Yang, D, Postnikov, YV, Li, Y, Tewary, P, de la Rosa, G, Wei, F, Klinman, D, Gioannini, T,Weiss, JP, Furusawa, T, Bustin, M, Oppenheim, JJ.  (2012) High-mobility group nucleosome-binding protein 1 acts as an alarmin and is critical for lipopolysaccharide-induced immune responses.  J. Exp. Med. 209: 157-171.

Piazza, M, Calabrese, V, Damore, G, Cighetti, R, Gioannini, T, Weiss, J, Peri, F. (2012) A synthetic Lipid A mimetic modulates human TLR4 activity.  ChemMedChem. 7: 213-217.

Esparza, GA, Teghanemt, A, Zhang, D, Gioannini, TL,Weiss, JP (2012) Endotoxin•albumin complexes transfer endotoxin monomers to MD-2 resulting in activation of TLR4.  Innate Immunity 18:478-491.

Piazza M, Colombo M, Zanoni I, Granucci F, Tortora P, Weiss J, Gioannini, T, Prosperi D, Peri F. (2011) Uniform Lipopolysaccharide (LPS)-Loaded Magnetic Nanoparticles for the Investigation of LPS-TLR4 Signaling. Angew Chem Int Ed Engl. 50:622-626.

Piazza, M, Calabrese, V, Baruffa, C, Gioannini, T, Weiss, J and Peri, F. (2010) The cationic amphiphile 3,4-bis(tetradecyloxy)benzylamine inhibits LPS signaling by competing with endotoxin for CD14 binding. Biochem. Pharmacol. 80:2050-2056.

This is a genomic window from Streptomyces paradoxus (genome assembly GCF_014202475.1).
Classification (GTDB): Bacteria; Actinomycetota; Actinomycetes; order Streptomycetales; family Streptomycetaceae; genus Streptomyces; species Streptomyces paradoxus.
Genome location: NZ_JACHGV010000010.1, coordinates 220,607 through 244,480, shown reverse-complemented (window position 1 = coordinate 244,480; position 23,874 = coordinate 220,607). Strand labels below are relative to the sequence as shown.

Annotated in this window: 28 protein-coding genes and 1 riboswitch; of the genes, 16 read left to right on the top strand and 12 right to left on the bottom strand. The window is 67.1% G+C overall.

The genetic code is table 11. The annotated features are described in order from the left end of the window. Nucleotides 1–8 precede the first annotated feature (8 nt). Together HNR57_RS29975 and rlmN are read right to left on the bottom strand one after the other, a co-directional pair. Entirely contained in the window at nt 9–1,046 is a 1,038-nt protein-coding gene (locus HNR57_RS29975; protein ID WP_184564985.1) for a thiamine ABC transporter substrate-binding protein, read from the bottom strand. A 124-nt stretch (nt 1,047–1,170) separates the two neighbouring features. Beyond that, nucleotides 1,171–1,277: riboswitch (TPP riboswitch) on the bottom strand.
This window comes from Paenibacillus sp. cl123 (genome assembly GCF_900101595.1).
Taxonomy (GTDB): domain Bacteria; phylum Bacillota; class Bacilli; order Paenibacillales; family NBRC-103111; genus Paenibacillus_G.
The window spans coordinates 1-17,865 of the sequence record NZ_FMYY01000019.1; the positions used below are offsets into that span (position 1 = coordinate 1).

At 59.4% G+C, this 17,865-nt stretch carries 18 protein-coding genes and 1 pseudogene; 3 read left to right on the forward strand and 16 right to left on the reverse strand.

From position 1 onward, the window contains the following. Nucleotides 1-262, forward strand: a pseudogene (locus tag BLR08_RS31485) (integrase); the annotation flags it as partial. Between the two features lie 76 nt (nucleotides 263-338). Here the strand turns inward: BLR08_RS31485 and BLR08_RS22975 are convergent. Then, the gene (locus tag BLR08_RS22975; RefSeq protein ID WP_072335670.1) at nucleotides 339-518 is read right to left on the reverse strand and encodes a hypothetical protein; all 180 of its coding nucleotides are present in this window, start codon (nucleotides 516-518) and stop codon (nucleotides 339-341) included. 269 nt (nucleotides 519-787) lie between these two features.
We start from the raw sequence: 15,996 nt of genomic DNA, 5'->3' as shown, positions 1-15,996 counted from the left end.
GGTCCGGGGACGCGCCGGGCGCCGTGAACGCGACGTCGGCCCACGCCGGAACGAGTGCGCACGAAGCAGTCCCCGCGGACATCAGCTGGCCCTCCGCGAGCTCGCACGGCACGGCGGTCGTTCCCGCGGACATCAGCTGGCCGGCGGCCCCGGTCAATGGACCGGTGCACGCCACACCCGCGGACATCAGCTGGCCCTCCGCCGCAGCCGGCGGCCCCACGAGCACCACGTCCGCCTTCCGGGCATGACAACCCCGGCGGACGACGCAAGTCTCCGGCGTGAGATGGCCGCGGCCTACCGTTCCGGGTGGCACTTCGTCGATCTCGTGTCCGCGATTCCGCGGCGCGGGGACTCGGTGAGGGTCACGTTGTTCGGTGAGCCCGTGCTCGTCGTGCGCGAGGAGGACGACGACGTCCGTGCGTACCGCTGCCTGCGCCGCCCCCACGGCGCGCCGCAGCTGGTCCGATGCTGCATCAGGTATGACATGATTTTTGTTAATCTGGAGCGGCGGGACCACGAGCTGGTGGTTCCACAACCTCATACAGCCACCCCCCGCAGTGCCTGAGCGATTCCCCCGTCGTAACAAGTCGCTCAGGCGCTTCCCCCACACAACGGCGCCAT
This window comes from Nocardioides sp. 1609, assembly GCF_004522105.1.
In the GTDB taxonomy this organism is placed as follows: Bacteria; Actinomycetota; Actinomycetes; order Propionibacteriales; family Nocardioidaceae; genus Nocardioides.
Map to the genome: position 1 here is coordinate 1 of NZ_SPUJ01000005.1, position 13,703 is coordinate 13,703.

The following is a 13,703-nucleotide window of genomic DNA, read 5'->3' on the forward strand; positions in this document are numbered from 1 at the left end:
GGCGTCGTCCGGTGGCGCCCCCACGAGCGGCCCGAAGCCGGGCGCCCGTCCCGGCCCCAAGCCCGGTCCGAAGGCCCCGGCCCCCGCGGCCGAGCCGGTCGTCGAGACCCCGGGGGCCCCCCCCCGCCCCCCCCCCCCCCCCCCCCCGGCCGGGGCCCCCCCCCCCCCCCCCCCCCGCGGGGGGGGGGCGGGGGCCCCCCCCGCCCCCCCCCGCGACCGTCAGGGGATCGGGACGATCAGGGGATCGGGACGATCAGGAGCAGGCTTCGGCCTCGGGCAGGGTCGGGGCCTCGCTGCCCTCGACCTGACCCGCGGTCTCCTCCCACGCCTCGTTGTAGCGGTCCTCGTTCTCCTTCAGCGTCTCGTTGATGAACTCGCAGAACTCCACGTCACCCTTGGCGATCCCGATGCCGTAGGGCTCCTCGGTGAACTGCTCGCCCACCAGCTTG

Piazza, M, Damore, G, Costa, B, Gioannini, TL, Weiss, JP, and Peri, F. (2010) Hemin and a metabolic derivative coprohemin modulate the TLR4 pathway differently through different molecular targets. Innate Immunity, 17:293-301.

Prohinar, P, Rallabhandi, P, Weiss, JP, Gioannini, TL. (2010) Expression of functional D299G.T399I polymorphic variant of Toll-like receptor 4 (TLR4) depends more on co-expression of MD-2 than does wild-type TLR4. J. Immunol. 184:4362-4367.

Resman N, Vasl J, Oblak A, Pristovsek P, Gioannini TL, Weiss JP, Jerala R (2009) Essential roles of hydrophobic residues in both MD-2 and toll-like receptor 4 in activation by endotoxin. J Biol Chem 284: 15052-15060.

Trompette, A, Divanovic, S, Visintin, A, Blanchard, C, Hegde, RS, Madan, R, Thorne, PS, Wills-Karp, M, Gioannini, TL,Weiss, JP, Karp, CL.  (2009)  Allergenicity resulting from functional mimicry of a Toll-like receptor complex protein. Nature, 457(7229):585-8.